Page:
So bankrupt there is no way they could pay it back.
Anyone investing in bonds associated with Puerto Rico will be lucky to get back 5 cents on the dollar.
If you have bond instruments in any blue state I recommend you keep a close on the financial solvency situations in those states.
All told, Puerto Rico owes close to $123 billion in total liabilities, according to The New York Times, including $73 billion in bonded indebtedness and $50 billion in unfunded pension liabilities.
Let’s be clear here: Puerto Rico, with just 3.5 million in population, will never be able to pay back that sum. As the Times reminds us, this is the “largest government to seek refuge from its creditors in United States history.”
Bondholders who bought Puerto Rican bonds are about to get a major haircut on their holdings.
While we are always sympathetic with those who lose money in markets, it’s hard not to fault bondholders who thought a government could never go bankrupt — or, in this case, the equivalent of bankruptcy.
Last year, Congress’ “Promesa” bill gave Puerto Rico more options for renegotiating its debts, while a seven-member board named by Congress helped manage the island’s finances.
Now, with talks at an impasse, Puerto Rico is making use of the only weapon it has: the federal courts.
We’ve seen this before, so it’s surprising that bondholders didn’t see this coming.
Were any of them alive during the 1980s? Then, country after country in Latin America renounced their debts and banks wrote off massive amounts, one of the few dark clouds of the 1980s boom. To make sure that a debt renunciation ripple effect didn’t turn into a tidal wave, the U.S. Treasury got involved, issuing U.S. bonds that were used to back up Latin American nations’ shaky debts.
Puerto Rico’s followed the same path with the same results.
Bad policies based on government promises of lavish welfare benefits and spending on questionable projects created a mountain of debt. Local work rules made it prohibitively expensive to hire local workers.
Meanwhile, foolish policies imposed on Puerto Rico by Congress have damaged the economy. These include the U.S. minimum wage, the anti-competitive Jones Shipping Act that raises the cost of living for Puerto Rico without any offsetting benefits, and the phasing out of manufacturing subsidies have all contributed to the economy’s tragic decline.
This has led to a massive population exodus, as young Puerto Ricans move to the U.S. seeking better lives, leading to an ongoing and devastating shrinkage in Puerto Rico’s economy. It couldn’t pay its debts now if it wanted to.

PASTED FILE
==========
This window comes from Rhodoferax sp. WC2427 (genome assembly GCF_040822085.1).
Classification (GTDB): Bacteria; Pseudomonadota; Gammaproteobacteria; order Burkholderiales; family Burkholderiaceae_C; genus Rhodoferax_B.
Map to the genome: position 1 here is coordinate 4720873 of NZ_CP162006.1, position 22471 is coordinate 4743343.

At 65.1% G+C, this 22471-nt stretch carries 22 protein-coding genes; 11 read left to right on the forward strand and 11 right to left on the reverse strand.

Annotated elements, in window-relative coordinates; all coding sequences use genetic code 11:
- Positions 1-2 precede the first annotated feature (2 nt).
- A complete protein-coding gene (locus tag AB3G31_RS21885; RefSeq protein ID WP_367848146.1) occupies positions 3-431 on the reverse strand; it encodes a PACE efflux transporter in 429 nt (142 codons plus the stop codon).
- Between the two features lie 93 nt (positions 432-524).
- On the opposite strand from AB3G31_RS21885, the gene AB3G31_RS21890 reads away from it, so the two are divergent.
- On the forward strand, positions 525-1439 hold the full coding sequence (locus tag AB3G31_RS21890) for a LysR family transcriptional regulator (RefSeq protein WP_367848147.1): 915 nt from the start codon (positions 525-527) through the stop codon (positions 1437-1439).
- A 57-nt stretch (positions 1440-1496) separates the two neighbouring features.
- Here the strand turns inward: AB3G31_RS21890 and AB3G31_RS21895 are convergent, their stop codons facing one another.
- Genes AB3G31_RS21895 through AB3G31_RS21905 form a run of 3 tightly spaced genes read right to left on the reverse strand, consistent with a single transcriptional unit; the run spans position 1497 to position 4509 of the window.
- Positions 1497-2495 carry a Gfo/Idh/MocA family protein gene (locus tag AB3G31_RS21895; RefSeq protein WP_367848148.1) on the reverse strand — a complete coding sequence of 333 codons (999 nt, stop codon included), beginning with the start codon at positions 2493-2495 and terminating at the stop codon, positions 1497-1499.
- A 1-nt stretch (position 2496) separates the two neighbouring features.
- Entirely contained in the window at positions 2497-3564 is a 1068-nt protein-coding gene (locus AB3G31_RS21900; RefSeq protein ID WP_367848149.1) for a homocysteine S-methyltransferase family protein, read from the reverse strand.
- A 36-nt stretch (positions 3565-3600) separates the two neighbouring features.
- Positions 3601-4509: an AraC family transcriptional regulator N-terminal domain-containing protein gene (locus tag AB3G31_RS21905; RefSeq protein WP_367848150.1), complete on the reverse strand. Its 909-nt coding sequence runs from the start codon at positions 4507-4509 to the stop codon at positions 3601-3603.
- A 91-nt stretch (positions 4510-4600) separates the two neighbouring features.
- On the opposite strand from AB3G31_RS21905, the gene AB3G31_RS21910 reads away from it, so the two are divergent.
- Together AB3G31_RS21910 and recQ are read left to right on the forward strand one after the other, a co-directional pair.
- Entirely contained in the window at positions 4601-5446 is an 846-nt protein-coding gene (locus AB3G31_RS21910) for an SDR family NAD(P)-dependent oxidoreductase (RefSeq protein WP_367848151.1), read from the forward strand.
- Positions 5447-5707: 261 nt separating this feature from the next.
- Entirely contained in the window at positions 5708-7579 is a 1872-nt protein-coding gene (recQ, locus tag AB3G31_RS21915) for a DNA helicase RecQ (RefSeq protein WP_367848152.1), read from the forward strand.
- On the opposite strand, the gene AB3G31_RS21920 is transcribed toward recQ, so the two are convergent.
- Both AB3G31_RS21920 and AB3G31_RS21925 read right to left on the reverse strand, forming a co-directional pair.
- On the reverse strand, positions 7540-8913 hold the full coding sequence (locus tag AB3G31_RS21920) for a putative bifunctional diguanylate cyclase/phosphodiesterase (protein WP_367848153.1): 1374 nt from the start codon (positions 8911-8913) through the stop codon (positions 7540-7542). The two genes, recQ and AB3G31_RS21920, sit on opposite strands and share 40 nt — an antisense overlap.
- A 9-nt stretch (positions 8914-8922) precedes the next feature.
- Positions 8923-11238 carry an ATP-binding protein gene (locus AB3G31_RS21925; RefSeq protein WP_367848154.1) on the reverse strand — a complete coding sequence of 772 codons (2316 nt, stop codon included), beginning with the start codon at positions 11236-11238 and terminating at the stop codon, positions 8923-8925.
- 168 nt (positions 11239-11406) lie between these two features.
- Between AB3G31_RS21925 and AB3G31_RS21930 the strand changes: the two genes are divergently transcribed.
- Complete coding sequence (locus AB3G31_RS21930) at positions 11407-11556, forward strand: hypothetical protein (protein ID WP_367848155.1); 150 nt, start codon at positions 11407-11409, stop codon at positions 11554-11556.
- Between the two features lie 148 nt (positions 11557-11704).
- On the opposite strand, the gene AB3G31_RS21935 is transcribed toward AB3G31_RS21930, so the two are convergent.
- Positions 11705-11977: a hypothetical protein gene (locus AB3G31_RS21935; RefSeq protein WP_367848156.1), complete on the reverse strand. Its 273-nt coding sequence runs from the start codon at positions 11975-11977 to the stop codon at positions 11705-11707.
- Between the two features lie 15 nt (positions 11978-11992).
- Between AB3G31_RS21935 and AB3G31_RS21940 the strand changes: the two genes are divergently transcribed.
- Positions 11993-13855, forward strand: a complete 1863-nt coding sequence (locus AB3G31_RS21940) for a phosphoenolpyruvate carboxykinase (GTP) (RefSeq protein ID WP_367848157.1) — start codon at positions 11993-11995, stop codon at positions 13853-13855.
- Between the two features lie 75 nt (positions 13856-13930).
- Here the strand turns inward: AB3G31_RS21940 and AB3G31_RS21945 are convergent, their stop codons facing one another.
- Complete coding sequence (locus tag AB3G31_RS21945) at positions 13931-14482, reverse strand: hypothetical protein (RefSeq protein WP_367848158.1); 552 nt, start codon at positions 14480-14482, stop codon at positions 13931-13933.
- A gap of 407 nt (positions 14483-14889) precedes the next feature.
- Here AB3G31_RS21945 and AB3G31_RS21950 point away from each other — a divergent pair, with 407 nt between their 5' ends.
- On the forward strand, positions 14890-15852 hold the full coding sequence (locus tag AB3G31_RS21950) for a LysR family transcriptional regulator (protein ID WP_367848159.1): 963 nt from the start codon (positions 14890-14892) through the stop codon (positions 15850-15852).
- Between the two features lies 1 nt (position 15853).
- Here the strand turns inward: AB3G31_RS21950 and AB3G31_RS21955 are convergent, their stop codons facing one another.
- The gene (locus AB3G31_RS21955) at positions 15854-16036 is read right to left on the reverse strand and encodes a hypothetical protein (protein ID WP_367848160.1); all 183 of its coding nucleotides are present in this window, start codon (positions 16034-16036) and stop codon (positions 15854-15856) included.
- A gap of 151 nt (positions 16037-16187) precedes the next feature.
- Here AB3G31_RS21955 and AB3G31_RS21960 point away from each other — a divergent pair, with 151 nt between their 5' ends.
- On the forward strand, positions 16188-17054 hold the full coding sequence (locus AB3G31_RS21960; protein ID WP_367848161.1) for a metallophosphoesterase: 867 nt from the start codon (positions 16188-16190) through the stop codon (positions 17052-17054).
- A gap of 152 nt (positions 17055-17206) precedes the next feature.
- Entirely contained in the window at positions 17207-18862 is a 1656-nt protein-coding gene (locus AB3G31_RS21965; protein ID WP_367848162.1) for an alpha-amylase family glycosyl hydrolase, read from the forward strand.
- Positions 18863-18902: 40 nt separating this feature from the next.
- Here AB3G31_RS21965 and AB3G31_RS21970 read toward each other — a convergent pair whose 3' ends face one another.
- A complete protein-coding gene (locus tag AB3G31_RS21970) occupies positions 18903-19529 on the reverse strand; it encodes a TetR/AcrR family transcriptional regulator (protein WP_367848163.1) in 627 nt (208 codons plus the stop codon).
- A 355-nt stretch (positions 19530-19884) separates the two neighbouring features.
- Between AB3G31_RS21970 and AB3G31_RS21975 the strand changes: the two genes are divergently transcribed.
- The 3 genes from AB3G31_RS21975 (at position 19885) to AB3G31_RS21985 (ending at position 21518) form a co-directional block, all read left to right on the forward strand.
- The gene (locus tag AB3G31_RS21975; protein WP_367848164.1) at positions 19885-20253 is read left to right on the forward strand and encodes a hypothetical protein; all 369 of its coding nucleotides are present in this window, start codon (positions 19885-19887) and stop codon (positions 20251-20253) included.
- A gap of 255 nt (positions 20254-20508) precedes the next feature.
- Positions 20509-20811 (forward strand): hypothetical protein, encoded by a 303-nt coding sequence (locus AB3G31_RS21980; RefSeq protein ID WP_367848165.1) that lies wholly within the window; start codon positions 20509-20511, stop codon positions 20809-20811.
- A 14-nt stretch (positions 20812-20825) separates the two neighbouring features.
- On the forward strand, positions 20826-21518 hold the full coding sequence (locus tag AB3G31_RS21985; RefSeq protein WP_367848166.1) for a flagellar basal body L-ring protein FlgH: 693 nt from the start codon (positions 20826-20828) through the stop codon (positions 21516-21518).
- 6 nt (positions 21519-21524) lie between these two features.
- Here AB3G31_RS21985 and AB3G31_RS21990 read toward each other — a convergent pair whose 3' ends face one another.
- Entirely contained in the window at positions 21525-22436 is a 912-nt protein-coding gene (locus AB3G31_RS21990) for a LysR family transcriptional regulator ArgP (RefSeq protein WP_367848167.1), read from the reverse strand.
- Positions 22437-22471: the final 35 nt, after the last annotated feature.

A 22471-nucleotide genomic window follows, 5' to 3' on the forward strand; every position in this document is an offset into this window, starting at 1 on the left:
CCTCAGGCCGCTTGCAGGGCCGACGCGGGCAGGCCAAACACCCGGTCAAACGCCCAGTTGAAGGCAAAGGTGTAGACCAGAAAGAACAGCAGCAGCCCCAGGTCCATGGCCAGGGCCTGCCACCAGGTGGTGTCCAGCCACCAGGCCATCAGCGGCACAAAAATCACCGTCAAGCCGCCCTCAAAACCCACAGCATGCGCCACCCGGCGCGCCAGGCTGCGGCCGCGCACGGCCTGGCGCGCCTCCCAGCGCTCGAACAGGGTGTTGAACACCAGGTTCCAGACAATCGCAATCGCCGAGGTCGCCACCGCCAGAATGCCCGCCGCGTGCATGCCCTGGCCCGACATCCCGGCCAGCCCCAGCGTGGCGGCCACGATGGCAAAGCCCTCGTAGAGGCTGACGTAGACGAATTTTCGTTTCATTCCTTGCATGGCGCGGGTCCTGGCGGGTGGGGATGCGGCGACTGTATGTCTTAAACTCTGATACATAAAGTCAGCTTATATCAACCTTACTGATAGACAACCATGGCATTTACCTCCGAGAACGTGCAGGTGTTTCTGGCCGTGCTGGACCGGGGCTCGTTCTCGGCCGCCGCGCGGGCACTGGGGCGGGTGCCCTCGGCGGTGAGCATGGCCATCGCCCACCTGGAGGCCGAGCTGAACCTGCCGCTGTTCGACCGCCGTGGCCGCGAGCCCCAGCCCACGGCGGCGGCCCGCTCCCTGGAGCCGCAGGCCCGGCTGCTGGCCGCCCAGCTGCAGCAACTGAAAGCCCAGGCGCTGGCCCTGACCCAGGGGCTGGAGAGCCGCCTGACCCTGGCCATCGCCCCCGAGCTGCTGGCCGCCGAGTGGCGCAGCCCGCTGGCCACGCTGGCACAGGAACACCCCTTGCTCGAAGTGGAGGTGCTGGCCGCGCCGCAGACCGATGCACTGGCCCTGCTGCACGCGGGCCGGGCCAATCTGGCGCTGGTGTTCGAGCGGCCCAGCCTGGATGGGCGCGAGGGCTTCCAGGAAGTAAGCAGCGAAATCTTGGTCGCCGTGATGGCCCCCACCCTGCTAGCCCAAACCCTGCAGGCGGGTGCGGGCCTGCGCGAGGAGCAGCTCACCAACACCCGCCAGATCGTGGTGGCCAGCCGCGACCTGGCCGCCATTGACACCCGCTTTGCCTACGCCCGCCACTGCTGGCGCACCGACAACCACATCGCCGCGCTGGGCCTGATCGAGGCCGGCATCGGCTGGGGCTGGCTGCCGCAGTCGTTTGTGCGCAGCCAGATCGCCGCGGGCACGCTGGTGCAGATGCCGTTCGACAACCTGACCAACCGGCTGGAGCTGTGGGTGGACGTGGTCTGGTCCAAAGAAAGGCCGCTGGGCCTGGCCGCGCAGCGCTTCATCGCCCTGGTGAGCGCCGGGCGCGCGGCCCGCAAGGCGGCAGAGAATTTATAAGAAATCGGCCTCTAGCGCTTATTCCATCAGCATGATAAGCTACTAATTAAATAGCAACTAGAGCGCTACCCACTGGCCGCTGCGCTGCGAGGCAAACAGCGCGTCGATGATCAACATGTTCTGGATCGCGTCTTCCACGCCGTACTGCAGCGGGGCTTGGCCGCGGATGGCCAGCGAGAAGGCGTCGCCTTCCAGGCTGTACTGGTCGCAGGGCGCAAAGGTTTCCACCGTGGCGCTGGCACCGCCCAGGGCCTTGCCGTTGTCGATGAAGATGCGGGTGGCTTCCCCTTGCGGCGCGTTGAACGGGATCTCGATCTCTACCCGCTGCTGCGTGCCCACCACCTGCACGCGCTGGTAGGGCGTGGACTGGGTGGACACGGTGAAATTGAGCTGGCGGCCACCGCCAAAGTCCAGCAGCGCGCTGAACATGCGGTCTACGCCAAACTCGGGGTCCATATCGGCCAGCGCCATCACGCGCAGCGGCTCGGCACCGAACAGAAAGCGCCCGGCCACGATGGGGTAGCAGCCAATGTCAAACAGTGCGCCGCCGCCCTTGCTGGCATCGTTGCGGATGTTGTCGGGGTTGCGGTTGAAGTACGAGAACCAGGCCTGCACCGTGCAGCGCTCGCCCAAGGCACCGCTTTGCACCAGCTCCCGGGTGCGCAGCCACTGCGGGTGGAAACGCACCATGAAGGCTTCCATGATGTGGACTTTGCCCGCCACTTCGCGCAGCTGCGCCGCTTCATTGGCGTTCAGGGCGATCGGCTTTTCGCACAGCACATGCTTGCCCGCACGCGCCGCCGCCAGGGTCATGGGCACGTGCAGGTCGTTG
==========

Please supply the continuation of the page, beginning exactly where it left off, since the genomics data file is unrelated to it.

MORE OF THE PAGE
In the last decade or so, the U.S. commonwealth of 3.5 million has lost 10% of its population, according to an IMF study last year. Official unemployment is 12%, but in reality much higher, since only 40% of the adult population is either employed or looking for a job.
As we noted last year, the Puerto Rican welfare state has destroyed its workforce. A household of three in 2016 could get to $1,743 a month in food stamps, AFDC, Medicaid and utilities subsidies. Meanwhile, even if you earn the minimum wage, you’ll earn about $1,159. Someone earning the minimum wage takes home $1,159. People are being paid not to work.
Now, with Puerto Rico’s precedent, troubled U.S. states will no doubt avail themselves of the federal bankruptcy court system to receive whatever kind of relief that Puerto Rico gets. With U.S. states facing more than $1 trillion in unfunded pension liabilities, it could get very ugly.
Unfortunately, both states and their bond investors likely will forget the real lesson here: Governments have to live within their means. Making extravagant promises based on an ever-expanding welfare state is a surefire route to bankruptcy.
And, yes, the laws of economics prevail for governments as well as for individuals. States can’t run up their debts and trash their economies, and not expect a day of reckoning. Here, economist Herb Stein’s dictum is directly relevant: “If something can’t continue, it won’t.” That should be a sign on every bond investor’s desk.